Thursday, October 2, 2008

Meeting at St John's

Of course, this was a meeting with the local MP, Nick Raynsford but also a panel of experts involved in day to day work of Social Issues or Refugees, but the best orator was finally a very intelligent and sympatic refugee from Uganda, who arrived almost broken from a prison here.

Here, speaking to St. John's church clergyman, after the meeting.

I was happy that I did understand all the speeches and most of the questions, more precisions too. And that is a more difficult problem that it seemed after the meeting, organized very well by the church's Social Justice group, because no one was on the panel who said "we do not want any more strangers, there are already enough" but I did hear people speaking before, who said something similar.

That problem of who to admit and who not, how and how fast, is a more difficult one than we with our human hearts would like to think, tragedy for some, new lifestyle for others, worry for some others.

Only the local MP (in French we call them Deputy) Nick Raynsfond, told sincerely: nowadays, with the new financial problems, it will be even more difficult as more will think "we are enough already" in the next elections.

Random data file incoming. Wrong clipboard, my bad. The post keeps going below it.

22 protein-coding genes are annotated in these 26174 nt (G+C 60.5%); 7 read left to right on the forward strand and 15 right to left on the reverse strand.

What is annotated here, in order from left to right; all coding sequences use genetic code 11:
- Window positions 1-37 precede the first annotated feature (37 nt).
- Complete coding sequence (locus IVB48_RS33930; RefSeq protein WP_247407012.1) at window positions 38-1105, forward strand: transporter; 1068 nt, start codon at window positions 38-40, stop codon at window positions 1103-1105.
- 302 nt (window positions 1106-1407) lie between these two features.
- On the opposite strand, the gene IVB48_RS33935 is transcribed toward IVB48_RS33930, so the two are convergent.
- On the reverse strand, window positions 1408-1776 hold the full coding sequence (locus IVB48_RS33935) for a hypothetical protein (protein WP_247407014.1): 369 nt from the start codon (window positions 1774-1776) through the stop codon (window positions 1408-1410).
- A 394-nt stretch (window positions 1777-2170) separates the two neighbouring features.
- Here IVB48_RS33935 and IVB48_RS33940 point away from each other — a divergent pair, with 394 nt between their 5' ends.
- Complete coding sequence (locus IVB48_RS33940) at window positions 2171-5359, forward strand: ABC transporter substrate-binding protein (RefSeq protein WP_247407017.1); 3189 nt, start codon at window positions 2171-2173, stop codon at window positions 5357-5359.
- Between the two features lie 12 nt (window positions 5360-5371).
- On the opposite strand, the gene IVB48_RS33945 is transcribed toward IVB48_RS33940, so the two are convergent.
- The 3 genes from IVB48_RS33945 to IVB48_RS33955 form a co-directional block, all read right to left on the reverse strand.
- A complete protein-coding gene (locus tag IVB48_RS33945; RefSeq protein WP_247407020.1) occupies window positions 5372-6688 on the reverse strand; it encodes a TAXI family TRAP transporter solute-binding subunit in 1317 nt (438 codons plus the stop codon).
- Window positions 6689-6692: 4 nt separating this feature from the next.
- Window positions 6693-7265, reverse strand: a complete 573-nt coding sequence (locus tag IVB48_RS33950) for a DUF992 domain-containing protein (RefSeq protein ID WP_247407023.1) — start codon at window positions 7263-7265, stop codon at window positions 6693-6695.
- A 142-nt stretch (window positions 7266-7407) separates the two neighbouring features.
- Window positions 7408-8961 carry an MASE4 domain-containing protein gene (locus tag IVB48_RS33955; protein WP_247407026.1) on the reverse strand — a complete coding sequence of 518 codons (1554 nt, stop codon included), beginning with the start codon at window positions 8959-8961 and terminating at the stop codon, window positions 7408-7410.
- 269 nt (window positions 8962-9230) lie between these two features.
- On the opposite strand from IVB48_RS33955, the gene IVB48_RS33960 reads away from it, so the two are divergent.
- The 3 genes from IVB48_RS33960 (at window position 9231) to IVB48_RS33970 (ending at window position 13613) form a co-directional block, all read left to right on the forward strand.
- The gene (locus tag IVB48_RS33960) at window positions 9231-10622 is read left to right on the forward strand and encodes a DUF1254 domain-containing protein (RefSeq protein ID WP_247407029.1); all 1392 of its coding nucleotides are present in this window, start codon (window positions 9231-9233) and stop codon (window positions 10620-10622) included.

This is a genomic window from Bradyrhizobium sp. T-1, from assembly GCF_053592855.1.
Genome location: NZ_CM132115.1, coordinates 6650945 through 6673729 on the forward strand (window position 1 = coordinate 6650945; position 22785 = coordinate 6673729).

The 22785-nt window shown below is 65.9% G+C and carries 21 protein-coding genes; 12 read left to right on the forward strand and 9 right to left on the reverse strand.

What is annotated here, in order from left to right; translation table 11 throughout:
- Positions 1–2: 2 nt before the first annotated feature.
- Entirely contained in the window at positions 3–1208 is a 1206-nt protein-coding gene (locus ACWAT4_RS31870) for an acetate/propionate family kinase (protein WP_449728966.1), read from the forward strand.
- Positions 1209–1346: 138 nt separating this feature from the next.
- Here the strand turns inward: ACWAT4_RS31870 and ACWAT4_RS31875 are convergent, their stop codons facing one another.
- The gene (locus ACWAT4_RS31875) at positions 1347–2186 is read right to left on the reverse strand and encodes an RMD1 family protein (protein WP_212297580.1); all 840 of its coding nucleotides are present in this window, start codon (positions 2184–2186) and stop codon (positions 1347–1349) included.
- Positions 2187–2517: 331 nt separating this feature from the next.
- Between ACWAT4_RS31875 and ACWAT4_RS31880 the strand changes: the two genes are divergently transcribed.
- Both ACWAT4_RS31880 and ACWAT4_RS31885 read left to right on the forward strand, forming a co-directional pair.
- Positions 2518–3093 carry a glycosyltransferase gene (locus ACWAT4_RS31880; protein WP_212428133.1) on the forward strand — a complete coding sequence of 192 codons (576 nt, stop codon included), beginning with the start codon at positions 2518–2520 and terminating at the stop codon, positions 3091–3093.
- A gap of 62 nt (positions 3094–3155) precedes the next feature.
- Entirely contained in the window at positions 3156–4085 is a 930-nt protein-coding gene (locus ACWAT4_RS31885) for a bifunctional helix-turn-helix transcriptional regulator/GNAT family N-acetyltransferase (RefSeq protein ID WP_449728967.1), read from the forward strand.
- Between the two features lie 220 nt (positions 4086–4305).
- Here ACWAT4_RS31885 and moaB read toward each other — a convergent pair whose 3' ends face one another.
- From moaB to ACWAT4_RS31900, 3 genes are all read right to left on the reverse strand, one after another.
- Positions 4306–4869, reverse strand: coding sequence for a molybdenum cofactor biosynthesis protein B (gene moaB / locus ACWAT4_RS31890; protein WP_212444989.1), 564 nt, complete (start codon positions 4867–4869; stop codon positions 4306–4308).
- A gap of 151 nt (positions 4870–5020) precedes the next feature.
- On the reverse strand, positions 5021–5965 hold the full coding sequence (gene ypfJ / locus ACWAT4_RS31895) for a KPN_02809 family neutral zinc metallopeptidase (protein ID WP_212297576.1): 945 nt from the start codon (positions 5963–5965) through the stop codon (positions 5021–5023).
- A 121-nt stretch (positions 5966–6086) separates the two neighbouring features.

I am lucky to arrive here from France, a country of the European Community, and in 1963, when I arrived to France, it was enough to find work to get a work permit, then stay 3 month, 6 month, 1 year, and after that I got 3 years permits. After five year, we could apply for citizenship.

Our doctor, the one helped my son to the life helped me through the childbirth, was an MP, and did help us to get it when our papers got lost in the multitude. So it is easy for me to tell, so many more people from everywhere are in London then in Paris!

Even me, arriving as a senior, after my 74 years, and being so well received. I am a lucky woman! In lots of ways.

It was a good, interesting meeting and it gave to all of us, I think, lots to think about. Speak about. I loved what M. said at the end: do not give us money, do not give us tea, let us do it for you: serve the tea. Do not come after us, before us, come near us. Let us care for ourself. Just be there.

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